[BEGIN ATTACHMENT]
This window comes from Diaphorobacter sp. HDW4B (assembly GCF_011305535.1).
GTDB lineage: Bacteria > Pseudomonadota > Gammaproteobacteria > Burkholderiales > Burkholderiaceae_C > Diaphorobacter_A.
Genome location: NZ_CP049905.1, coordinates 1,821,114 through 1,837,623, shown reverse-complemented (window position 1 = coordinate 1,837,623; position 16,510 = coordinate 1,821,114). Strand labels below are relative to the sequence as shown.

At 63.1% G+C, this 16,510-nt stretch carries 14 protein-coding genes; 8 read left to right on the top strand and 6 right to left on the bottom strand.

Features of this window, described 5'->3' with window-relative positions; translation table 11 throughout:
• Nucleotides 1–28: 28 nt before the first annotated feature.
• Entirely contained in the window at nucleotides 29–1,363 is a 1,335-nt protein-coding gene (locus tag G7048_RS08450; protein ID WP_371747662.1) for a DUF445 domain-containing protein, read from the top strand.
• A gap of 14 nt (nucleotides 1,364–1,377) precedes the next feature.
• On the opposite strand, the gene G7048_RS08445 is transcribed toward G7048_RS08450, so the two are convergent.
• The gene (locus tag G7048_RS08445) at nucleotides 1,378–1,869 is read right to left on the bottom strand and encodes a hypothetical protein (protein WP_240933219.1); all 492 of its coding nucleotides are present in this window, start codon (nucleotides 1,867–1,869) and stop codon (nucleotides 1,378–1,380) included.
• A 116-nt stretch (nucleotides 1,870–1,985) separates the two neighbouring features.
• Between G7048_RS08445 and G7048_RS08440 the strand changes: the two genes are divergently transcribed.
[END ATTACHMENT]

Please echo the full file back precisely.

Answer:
This window comes from Diaphorobacter sp. HDW4B (assembly GCF_011305535.1).
GTDB lineage: Bacteria > Pseudomonadota > Gammaproteobacteria > Burkholderiales > Burkholderiaceae_C > Diaphorobacter_A.
Genome location: NZ_CP049905.1, coordinates 1,821,114 through 1,837,623, shown reverse-complemented (window position 1 = coordinate 1,837,623; position 16,510 = coordinate 1,821,114). Strand labels below are relative to the sequence as shown.

At 63.1% G+C, this 16,510-nt stretch carries 14 protein-coding genes; 8 read left to right on the top strand and 6 right to left on the bottom strand.

Features of this window, described 5'->3' with window-relative positions; translation table 11 throughout:
• Nucleotides 1–28: 28 nt before the first annotated feature.
• Entirely contained in the window at nucleotides 29–1,363 is a 1,335-nt protein-coding gene (locus tag G7048_RS08450; protein ID WP_371747662.1) for a DUF445 domain-containing protein, read from the top strand.
• A gap of 14 nt (nucleotides 1,364–1,377) precedes the next feature.
• On the opposite strand, the gene G7048_RS08445 is transcribed toward G7048_RS08450, so the two are convergent.
• The gene (locus tag G7048_RS08445) at nucleotides 1,378–1,869 is read right to left on the bottom strand and encodes a hypothetical protein (protein WP_240933219.1); all 492 of its coding nucleotides are present in this window, start codon (nucleotides 1,867–1,869) and stop codon (nucleotides 1,378–1,380) included.
• A 116-nt stretch (nucleotides 1,870–1,985) separates the two neighbouring features.
• Between G7048_RS08445 and G7048_RS08440 the strand changes: the two genes are divergently transcribed.